Skip to main content

Fine Jewelry in a Fine Spot

Wed, 09/14/2022 - 13:01
Richie Winick has long had a house in Montauk, but it was only when a storefront serendipitously opened on the hamlet’s main drag that he decided to open a Montauk outpost of Winick Fine Jewelry.
Tom Gogola

Richie Winick likes to say that his newish Montauk fine jewelry store on Main Street offers an eclectic range of merchandise for sale between $200 and $200,000 — and up to $2 million or more if you want to order something from his New York City store. It’s a price range reflective of the hamlet’s seaside-meets-suburbia affect, with a bunch of recently arrived billionaires thrown in to the mix. 

Winick Fine Jewelry opened in March next door to Becker’s Hardware in the space that, until February, housed the Montauk Print Shop. White’s Liquor Store occupied the space before that, and 771 Main Street, Mr. Winick noted, was at one time the site of the Montauk Post Office.

“The location is great,” Mr. Winick said during a recent interview after Labor Day weekend, which found him in a state of “getting my head together” after catching the Lauryn Hill show at the Surf Lodge the night before. He lives with his family in a tidy Ditch Plain house in Montauk, his kids go to school here, and he enthusiastically raved about the multigenerational character of his Montauk client base.

Mr. Winick has been selling jewelry and gems in Montauk for 25 years, he said, catering to a mainly locals clientele that includes surfers and lots of fishermen. Diamonds are always a popular gift item — but in these parts, diamond jigs are also a girl’s best friend.

Mr. Winick and his wife, Sandra, a designer, formerly plied their fine jewelry at shop counters in partnership at a downtown business that burned down some time ago. Mr. Winick said he figured he wouldn’t do anything business-wise locally for at least a few years. Then he got a call from a real estate broker who told him about the space opening across from the Shagwong restaurant on Montauk’s main drag and leapt at the opportunity, which he described as “serendipitous.”

His shop occupies the front of the building, Becker’s owns the back, a collaborative split-sale that “made a lovely story,” Mr. Winick said. The store features many one-of-a-kind pieces, some of which date back to the Victorian and Edwardian periods, along with bracelets and other items that speak to an Art Deco aesthetic. And there’s a big safe where all the jewelry goes at the end of the day.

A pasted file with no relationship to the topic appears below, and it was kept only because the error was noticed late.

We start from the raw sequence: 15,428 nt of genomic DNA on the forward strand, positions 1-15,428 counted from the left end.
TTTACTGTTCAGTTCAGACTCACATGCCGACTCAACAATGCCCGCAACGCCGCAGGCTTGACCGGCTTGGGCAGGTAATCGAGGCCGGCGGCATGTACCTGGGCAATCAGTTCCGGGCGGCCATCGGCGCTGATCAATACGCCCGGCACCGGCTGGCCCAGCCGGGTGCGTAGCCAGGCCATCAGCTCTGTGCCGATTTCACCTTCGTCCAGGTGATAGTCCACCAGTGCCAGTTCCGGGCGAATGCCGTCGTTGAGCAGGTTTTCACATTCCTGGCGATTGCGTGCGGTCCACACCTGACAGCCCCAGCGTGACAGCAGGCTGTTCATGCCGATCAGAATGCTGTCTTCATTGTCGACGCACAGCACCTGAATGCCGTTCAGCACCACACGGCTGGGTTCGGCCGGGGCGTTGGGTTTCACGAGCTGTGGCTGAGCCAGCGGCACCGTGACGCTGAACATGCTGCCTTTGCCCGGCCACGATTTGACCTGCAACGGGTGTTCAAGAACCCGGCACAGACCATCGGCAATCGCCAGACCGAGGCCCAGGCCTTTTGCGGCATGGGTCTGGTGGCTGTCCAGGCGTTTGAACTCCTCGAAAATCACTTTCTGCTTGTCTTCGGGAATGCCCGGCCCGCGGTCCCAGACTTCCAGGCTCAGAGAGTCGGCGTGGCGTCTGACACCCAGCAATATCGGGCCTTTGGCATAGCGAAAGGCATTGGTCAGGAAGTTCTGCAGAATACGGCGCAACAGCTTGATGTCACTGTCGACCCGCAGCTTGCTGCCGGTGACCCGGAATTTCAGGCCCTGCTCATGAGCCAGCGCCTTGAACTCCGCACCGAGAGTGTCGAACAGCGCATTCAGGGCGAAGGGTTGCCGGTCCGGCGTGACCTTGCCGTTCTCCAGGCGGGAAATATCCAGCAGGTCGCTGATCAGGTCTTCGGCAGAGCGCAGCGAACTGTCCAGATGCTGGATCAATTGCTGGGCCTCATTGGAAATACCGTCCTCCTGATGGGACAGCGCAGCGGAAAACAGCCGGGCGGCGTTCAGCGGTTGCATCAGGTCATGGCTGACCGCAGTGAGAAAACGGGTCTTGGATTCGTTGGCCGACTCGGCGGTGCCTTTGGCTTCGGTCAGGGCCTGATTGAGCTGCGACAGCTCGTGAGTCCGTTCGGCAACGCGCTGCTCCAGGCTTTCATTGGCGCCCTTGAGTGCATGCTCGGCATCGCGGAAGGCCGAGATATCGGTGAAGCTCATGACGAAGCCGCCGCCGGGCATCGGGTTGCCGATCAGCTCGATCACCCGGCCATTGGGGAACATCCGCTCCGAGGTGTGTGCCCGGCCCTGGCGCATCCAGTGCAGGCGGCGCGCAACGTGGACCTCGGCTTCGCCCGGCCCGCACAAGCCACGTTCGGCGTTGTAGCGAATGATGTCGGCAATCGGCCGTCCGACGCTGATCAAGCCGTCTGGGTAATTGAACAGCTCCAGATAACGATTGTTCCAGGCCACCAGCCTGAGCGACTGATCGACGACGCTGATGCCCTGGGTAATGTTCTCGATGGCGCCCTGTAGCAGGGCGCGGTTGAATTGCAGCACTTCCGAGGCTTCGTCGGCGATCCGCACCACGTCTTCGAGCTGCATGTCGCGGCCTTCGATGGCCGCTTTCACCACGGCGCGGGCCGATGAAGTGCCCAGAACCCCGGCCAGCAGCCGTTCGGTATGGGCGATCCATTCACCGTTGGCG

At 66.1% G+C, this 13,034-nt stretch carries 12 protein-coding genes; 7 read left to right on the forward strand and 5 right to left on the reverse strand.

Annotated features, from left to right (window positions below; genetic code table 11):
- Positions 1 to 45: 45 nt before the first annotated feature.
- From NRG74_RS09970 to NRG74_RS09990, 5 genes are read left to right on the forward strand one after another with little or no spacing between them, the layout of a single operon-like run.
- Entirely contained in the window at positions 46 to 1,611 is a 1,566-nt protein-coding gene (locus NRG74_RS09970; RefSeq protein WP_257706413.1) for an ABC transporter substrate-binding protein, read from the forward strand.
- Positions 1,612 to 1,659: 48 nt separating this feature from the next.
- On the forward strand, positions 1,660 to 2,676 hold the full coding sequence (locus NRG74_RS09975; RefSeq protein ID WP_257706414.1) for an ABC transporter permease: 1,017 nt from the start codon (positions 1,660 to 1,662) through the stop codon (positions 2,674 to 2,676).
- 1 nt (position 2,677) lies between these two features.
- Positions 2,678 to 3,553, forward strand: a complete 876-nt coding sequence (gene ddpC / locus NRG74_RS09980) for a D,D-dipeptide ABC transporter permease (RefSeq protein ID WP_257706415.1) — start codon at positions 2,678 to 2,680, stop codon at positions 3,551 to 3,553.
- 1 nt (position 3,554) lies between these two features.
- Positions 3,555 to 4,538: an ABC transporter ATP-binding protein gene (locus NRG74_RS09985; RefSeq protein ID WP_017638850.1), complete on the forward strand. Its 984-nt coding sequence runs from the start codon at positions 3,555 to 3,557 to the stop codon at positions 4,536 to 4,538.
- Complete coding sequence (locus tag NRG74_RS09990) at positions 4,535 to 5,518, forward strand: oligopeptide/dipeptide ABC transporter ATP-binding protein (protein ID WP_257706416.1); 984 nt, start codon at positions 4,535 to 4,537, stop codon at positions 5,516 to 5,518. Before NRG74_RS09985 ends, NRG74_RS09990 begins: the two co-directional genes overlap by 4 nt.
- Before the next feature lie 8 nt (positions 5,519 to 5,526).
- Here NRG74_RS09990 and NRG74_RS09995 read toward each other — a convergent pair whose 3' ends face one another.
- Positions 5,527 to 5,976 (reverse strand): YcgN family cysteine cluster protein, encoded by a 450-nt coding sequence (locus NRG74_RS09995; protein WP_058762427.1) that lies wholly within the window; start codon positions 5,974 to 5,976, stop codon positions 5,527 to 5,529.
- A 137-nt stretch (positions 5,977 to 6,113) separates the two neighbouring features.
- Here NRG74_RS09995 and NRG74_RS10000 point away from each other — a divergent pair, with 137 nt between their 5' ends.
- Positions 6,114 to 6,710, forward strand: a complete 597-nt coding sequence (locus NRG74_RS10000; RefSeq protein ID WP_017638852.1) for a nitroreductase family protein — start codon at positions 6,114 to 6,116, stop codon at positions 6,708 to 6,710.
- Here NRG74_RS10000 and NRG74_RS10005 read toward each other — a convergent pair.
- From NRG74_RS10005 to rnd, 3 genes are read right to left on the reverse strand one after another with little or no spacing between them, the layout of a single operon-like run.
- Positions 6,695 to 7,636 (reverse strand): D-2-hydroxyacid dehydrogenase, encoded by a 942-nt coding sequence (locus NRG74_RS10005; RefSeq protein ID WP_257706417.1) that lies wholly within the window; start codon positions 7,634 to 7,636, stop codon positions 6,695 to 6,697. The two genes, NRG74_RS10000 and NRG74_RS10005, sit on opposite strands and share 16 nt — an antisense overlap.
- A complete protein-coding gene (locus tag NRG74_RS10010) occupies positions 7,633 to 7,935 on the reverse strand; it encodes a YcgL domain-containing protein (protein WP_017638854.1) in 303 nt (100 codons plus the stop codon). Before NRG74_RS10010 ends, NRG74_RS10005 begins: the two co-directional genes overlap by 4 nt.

“Stores don’t just turn over downtown,” Mr. Winick said as he recounted opening his shop, which also features a selection of books and vinyl albums curated by Bob Melet of Melet Mercantile. “Bob vibed out the store and made it very cool.” Customers can come in and hang out awhile on a wooden bench, buy a copy of J.G. Ballard’s “Crash” or a Talking Heads album, and maybe even drop $45,000 on a gem-flecked bracelet.

Mr. Winick is a local with UpIsland and New York City family and business roots. He grew up in Hewlett. His family opened their first jewelry store in Little Italy in 1954, before migrating to New York City’s Midtown Diamond District in and around 47th Street, where Manny Winick and Son has operated since the mid-1980s.

His Montauk store offers a range of jewelry designed with weddings in mind — wedding bands, bridal gifts, and the like — so much so that “we could be ‘the Montauk Wedding Shop,’ “ he said, and it’s mostly locals, not summer visitors, who come through the door. “I’d say 65, 70 percent of our business is with locals,” said Mr. Winick. “It’s not just the new money — people don’t realize that Montauk is its own world, and it’s a big world, and a lot of people do quite well here. To be the family jeweler in Montauk is really a great, fun thing.”


Thank you for reading . . . 
...Your support for The East Hampton Star helps us deliver the news, arts, and community information you need. Whether you are an online subscriber, get the paper in the mail, delivered to your door in Manhattan, or are just passing through, every reader counts. We value you for being part of The Star family.

Your subscription to The Star does more than get you great arts, news, sports, and outdoors stories. It makes everything we do possible.